Save Room for the Little Guy


Superstar recording artist Drake, who recently surpassed 75 billion streams on Spotify.

Jalen Flowers, Staff writer

The worlds’ universal language is starting to reek with conformity, as the music industry is growing exclusive to the juggernauts in the industry.

In the past, the music industry was dominated by a handful of major record labels that had significant power and influence over the industry. These labels controlled much of the distribution and marketing of music, which gave them a considerable advantage over smaller, independent labels and artists

Now, nearly every genre of music is dominated by a handful of giants. The centralized music industry even lacks competition between these figures, creating bland, unimaginative and conventional music that makes you think “Where have I seen this before?” 

The industry is competitive at the bottom, with artists struggling to stand out and having issues such as signing an ill-advised record deal or trusting a shady manager. Near the top, there’s no need to scratch and claw for exposure or success.

“We should get bonuses like athletes to motivate the future artists to be consistent and competitive,” Grammy winning artist Drake said via his Instagram, after reaching a Spotify streaming milestone. “Feel free to send me a Lebron-sized check. I have enough dinner plates.”

This theory of commercializing a form of art may motivate massive artists like Drake to avoid getting complacent with their success. However, if streaming services keep force-feeding the big fish, who is making sure the underground artist is receiving what they have earned?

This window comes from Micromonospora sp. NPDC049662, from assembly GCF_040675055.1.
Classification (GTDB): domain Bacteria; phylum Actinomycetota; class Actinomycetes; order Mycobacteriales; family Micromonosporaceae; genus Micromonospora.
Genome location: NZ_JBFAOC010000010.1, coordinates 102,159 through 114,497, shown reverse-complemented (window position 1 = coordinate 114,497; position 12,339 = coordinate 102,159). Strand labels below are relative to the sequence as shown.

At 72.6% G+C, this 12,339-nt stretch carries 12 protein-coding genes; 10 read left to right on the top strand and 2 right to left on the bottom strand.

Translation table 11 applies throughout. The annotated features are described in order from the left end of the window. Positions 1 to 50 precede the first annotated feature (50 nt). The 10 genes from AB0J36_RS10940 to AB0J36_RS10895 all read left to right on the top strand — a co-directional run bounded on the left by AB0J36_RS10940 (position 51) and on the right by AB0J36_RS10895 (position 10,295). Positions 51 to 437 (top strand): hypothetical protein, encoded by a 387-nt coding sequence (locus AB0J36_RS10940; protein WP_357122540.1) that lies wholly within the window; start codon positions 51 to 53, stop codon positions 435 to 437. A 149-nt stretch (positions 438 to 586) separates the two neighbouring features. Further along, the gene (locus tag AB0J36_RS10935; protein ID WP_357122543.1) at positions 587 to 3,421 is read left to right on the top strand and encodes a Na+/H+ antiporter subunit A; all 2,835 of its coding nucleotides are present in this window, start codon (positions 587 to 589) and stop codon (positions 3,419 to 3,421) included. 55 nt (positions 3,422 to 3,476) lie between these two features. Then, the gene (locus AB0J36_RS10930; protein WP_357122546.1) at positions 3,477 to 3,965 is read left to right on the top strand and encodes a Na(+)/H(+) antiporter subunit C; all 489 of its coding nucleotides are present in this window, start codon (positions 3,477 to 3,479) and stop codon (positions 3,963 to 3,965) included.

A healthy and equal form of competition between every artist can lead to more innovation and originality in music. Rewarding the popstars relays a negative message to anyone smaller than them. If every artist copied Drake with the intention of copying his LeBron-sized check, there would be less room for new and exciting ideas. 

The quality of music will improve, as artists strive to create something new and innovative that will capture listeners’ attention. This could lead to greater diversity in music styles and genres, as artists experiment with different sounds and techniques to stand out from the crowd.

Without equal competition, artists and record labels may become complacent and less motivated to create new and innovative music. The quality of music is declining, and there is less diversity in musical styles and genres due to a greater disparity between large and small artists. 

Avoiding stagnation is directly driven from competition. If every artist goes for the same sound, or tries to mimic another artist’s success story, the creativity and individuality that music is built on will become uniformity. We don’t need artists doing impressions of each other.